Last Thursday's report ("New B1 insurance plan fails to address some concerns") highlights some of the inadequacies of an attempt to standardise Integrated Plans (IP) beyond MediShield Life to make them affordable.
But there are other significant shortcomings in the way the Ministry of Health (MOH) enforces e-filing for insurance claims for MediShield Life-linked IPs.
Let me highlight one anomaly.
Currently, only hospitals are authorised by MOH to do e-filing for insurance claims on behalf of patients. Specialist clinics in private hospitals, with their own in-house facilities for day surgery, are not equipped to do this.
So, if a patient at a specialist clinic wants to claim insurance for a day surgery procedure, he has to switch to the private hospital's surgical facility, causing costs to almost double.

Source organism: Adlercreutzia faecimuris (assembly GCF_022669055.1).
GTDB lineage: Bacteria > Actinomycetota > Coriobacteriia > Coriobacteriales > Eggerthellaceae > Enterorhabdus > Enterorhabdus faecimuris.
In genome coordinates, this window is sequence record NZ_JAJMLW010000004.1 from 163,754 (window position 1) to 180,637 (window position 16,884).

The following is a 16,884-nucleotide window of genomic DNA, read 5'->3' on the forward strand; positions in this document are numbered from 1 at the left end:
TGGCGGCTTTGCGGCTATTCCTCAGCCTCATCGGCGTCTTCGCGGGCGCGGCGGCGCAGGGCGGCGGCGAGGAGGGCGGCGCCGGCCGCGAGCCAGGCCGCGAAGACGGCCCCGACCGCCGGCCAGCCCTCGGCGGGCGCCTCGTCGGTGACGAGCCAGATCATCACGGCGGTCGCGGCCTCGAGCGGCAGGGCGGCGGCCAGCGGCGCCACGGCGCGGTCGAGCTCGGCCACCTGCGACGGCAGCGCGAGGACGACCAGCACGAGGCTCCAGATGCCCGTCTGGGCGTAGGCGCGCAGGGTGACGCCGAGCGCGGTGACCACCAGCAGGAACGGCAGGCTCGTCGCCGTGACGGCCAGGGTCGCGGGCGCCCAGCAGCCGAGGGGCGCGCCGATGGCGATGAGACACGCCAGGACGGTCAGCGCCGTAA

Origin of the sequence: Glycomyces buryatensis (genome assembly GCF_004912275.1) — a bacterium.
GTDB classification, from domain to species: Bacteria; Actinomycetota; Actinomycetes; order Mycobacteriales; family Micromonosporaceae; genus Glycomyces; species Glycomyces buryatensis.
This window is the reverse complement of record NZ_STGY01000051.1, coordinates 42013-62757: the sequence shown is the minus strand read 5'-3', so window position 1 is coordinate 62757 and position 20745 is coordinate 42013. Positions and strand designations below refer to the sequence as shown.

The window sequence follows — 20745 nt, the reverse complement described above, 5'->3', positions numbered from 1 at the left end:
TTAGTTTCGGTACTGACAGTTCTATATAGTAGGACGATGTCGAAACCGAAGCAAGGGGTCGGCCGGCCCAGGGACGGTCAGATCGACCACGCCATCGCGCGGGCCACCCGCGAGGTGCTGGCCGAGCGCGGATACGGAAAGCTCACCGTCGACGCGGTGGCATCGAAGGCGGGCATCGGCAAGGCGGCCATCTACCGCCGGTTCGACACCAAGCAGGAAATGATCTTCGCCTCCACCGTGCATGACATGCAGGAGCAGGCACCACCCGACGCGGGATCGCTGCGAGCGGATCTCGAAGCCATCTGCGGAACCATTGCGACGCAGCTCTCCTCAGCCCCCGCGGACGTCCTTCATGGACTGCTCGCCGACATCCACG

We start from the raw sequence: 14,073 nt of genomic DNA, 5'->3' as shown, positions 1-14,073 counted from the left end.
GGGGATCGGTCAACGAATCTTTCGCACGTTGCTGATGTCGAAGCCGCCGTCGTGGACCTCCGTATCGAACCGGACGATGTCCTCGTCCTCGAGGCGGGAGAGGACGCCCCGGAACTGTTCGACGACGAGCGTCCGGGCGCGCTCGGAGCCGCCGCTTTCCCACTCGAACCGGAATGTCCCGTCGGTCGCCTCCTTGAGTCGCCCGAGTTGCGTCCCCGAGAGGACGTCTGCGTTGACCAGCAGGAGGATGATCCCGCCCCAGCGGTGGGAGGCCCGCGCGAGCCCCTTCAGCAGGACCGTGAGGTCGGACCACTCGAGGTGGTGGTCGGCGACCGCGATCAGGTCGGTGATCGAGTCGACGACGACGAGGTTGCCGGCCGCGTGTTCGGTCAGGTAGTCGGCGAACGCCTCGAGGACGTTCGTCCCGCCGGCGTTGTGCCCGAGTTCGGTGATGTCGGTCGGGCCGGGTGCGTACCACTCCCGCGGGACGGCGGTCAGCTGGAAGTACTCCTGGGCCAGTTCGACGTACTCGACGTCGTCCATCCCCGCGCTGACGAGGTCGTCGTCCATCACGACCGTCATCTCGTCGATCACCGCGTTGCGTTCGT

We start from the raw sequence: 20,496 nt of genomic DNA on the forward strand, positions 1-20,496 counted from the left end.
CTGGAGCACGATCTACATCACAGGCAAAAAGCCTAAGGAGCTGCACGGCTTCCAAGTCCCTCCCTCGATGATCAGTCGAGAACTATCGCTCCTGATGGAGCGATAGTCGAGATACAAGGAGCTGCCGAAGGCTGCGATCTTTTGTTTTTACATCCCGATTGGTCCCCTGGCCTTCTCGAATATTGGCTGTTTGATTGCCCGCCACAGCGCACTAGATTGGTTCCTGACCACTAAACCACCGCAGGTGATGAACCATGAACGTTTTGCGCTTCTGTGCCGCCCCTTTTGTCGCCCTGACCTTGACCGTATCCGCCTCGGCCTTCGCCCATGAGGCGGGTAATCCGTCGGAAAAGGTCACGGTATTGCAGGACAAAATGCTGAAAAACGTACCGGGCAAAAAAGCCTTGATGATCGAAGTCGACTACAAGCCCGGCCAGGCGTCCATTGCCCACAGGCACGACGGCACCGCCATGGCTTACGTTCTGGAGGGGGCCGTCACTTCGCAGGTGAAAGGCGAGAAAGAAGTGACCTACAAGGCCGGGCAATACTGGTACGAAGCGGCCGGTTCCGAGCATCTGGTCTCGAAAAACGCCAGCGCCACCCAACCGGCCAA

Day surgery, which is recognised as a very effective cost-control measure, is increasingly adopted by various specialist providers.
The solution is for MOH to equip specialist clinics in private medical centres with e-filing capability.
Otherwise, for patients to make their insurance coverage meaningful, they would have to resort to using the more expensive option of having the specialist do the day surgery at the hospital.
This is a simple way to keep healthcare costs reasonable.
What is keeping MOH from allowing private specialist clinics to do e-filing? And why are insurers prohibited from processing, or are allowed to refuse, claims without e-filing?
Thomas Lee Hock Seng (Dr)